Second base depth still a question for Cubs
|Monday, February 8, 2021, 10:52 AM- -|
After being extremely quiet all offseason, the NL Central has suddenly woken up and started making moves. It began with the Cubs getting Joc Pederson to replace Kyle Schwarber. Then attention shifted to the Cardinals and trading for Nolan Arenado. Milwaukee has gotten in on the fun by bringing in Kolton Wong, and now the Reds look like they are about to sign Jonathan Villar.
For the most part, I expect the Cubs roster to stay close to the way things are right now. They have four if not five outfielders that will be given big league time, their entire infield will be returning this season, and by adding Trevor Williams to the rotation, the Cubs have five starters and can now focus on plugging the rest of the holes.
As much as fans don't want to admit this, second base is still an option the Cubs are considering. Nico Hoerner is ultimately the future at second base, and maybe he needs to be trusted with an everyday role in 2021. However, the kid hasn't even played 150 professional games at this point of his career, and many think he needs more time in the minors to develop.
Chicago has some in house options in David Bote and Illderamo Vargas, but neither of them has shown the ability to play an everyday role at a set position. Adding Sergio Alcantara gives the team more infield depth, but once again, he is a guy that hasn't shown the ability to fill a position on an everyday role basis. With Wong off the board, Villar soon to come, and Jason Kipnis appearing out of the Cubs price range, what options do they have at this point at second base.
There isn't a lot of high market second basement left, but some veteran players could fill the position in the short-term and transition to platoon players by midseason. Joe Panik and Eric Sogard are two players that immediately come to mind, and the Cubs are very familiar with both.
Let's start with Sogard.
Coming off a 2019 season in which he hit 290 with 13 combined homers between the Rays and Jays, the Cubs showed tons of interest in him last offseason. The career journeyman middle infielder has had a long career despite hitting just a 246 in the process. Perhaps the most success he has endured as a player has come only 90 miles north of Chicago in Milwaukee.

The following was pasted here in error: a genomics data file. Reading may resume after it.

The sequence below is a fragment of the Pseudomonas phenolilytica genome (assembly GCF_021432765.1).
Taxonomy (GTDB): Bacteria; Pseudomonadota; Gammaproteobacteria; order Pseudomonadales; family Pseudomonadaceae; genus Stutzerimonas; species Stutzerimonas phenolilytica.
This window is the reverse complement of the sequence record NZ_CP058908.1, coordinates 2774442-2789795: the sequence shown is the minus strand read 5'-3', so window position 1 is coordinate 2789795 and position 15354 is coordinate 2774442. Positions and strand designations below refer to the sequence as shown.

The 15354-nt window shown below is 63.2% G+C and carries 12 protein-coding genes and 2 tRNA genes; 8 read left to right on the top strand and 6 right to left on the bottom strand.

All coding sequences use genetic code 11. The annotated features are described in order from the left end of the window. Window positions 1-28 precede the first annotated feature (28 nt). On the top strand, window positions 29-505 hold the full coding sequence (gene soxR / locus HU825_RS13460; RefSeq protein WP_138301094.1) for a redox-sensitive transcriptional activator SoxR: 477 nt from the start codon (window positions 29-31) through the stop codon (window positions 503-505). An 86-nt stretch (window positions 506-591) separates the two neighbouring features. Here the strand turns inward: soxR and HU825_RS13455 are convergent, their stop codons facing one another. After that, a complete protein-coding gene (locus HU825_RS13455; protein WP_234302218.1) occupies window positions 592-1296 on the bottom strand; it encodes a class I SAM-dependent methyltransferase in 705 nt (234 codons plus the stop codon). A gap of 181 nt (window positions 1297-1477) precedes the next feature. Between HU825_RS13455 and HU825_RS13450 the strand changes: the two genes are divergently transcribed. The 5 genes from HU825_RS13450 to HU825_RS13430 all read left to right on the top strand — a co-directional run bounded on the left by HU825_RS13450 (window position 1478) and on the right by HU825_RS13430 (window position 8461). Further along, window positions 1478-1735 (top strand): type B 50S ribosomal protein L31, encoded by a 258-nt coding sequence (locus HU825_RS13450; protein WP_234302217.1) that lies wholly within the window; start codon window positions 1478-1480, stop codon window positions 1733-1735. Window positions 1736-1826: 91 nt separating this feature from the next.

When the Brewers signed him in 2017, they were awarded a .273 season with three homers and 18 RBIs across 94 games. The thing that stood out the most that season was his 45 walks and 37 strikeouts, showing the ability to reach base at an elite clip. He followed that up with a 134 season in 2018 while battling injuries before posting a .209 average with the Brewers again this season.
Sogard is someone who can play all over the infield and even the outfield if you give him a chance. In other words, he is similar to Ben Zobrist without the power. Sogard has also proven to be a solid leadoff hitter, which is something the Cubs have been searching for across the past four seasons.
Chicago had an interest in him last season, so I wouldn't be surprised to see them show some interest in him again over the next few weeks. Sogard wouldn't ask for a ton of money and is someone who would accept any role you would give him.
The next name that comes to mind is Joe Panik, formally of the San Francisco Giants and New York Mets. Panik is coming off a down season himself in which he just .225 but has been a productive hitter for his career. The 30-year-old will be entering his 8th professional season this year and has posted a .269-career average. That includes three years of hitting .288 plus. Panik has never been a power-hitting type of player but has shown the ability to hit 10-15 homers and drive in 60 runs. He is also someone who knows how to make contact as he has totaled 239 walks and just 280 strikeouts.
Cubs are familiar with him, given his tenure with the Giants. Panik always seemed to hit the ball well against this team, especially at Wrigley Field. Panik has always been a top of the order bat, but he is best suited in either the No. 2 spot or No. 7 spot. I like him hitting in the top two spots in the order mainly because of his approach.
He is the exact opposite of what this lineup is, which is precisely what the team needs. Panik is a contact hitter that doesn't strike out much and takes walks. He puts the bat on the ball and does the little things that make teams better. Last season, Panik signed for less than four million dollars. There is a chance the Cubs could get him for the same price point for 2021.